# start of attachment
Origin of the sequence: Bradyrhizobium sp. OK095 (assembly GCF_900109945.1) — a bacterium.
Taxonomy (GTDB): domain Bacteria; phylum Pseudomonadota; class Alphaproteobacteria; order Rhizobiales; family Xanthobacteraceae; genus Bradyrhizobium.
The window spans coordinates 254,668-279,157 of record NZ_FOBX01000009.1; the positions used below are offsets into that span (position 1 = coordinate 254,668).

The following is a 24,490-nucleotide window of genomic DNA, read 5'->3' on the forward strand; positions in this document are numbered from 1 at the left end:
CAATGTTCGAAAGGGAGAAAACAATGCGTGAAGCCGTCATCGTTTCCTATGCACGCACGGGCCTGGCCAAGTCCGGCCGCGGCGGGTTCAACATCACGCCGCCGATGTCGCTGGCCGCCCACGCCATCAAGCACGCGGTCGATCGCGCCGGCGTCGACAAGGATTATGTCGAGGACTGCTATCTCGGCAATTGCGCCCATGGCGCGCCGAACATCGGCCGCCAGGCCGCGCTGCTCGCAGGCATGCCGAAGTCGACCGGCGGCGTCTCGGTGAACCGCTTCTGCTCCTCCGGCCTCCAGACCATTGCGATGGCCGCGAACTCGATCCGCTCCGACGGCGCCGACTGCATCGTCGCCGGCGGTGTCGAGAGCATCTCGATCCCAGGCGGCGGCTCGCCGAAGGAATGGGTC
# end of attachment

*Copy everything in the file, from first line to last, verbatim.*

Origin of the sequence: Bradyrhizobium sp. OK095 (assembly GCF_900109945.1) — a bacterium.
Taxonomy (GTDB): domain Bacteria; phylum Pseudomonadota; class Alphaproteobacteria; order Rhizobiales; family Xanthobacteraceae; genus Bradyrhizobium.
The window spans coordinates 254,668-279,157 of record NZ_FOBX01000009.1; the positions used below are offsets into that span (position 1 = coordinate 254,668).

The following is a 24,490-nucleotide window of genomic DNA, read 5'->3' on the forward strand; positions in this document are numbered from 1 at the left end:
CAATGTTCGAAAGGGAGAAAACAATGCGTGAAGCCGTCATCGTTTCCTATGCACGCACGGGCCTGGCCAAGTCCGGCCGCGGCGGGTTCAACATCACGCCGCCGATGTCGCTGGCCGCCCACGCCATCAAGCACGCGGTCGATCGCGCCGGCGTCGACAAGGATTATGTCGAGGACTGCTATCTCGGCAATTGCGCCCATGGCGCGCCGAACATCGGCCGCCAGGCCGCGCTGCTCGCAGGCATGCCGAAGTCGACCGGCGGCGTCTCGGTGAACCGCTTCTGCTCCTCCGGCCTCCAGACCATTGCGATGGCCGCGAACTCGATCCGCTCCGACGGCGCCGACTGCATCGTCGCCGGCGGTGTCGAGAGCATCTCGATCCCAGGCGGCGGCTCGCCGAAGGAATGGGTC